Under Sweden's current law, 85 percent of letters should reach the recipient within one working day, but if a proposal is confirmed, the majority of letters would take two days to arrive instead.
The increased delivery time is part of a delayed proposal for a new law regulating post which will be presented to parliament soon, Sweden's Expressen reported.
Under the proposed law, the postal service would have two days to deliver 90 percent of first class mail.
Mail will still be delivered every weekday, thanks to a European Postal Directive under which all EU citizens have the right to receive their post five days a week. The only exception to this rule is extremely isolated areas, such as in remote parts of Norrland's or Sweden's archipelago islands.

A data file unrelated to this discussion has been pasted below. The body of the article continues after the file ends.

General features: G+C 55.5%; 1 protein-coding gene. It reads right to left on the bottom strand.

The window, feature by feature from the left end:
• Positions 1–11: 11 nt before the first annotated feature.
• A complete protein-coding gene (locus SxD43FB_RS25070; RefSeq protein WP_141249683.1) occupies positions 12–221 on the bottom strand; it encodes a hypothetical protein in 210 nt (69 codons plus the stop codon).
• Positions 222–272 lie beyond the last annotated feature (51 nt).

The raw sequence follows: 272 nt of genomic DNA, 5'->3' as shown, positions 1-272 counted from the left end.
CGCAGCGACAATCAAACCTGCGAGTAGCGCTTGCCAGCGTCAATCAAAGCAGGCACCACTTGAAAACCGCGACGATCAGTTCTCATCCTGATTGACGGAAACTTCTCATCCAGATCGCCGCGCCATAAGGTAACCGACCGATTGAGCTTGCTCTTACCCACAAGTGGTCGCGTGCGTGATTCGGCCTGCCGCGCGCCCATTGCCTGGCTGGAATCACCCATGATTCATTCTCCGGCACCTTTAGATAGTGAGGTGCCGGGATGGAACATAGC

The reason for the change is a significant reduction in the amount of mail sent in Sweden, which means a reduced income for the postal service.
The extra day for delivery would help Postnord save money and, in particular, cut down on the costly flights which are necessary for letters sent to opposite ends of Sweden.
Both the government and the opposition are agreed on the proposal, according to Expressen's information, though nothing is set in stone. Two ministers told the daily that the law was still "in preparation" and a final decision had not been made.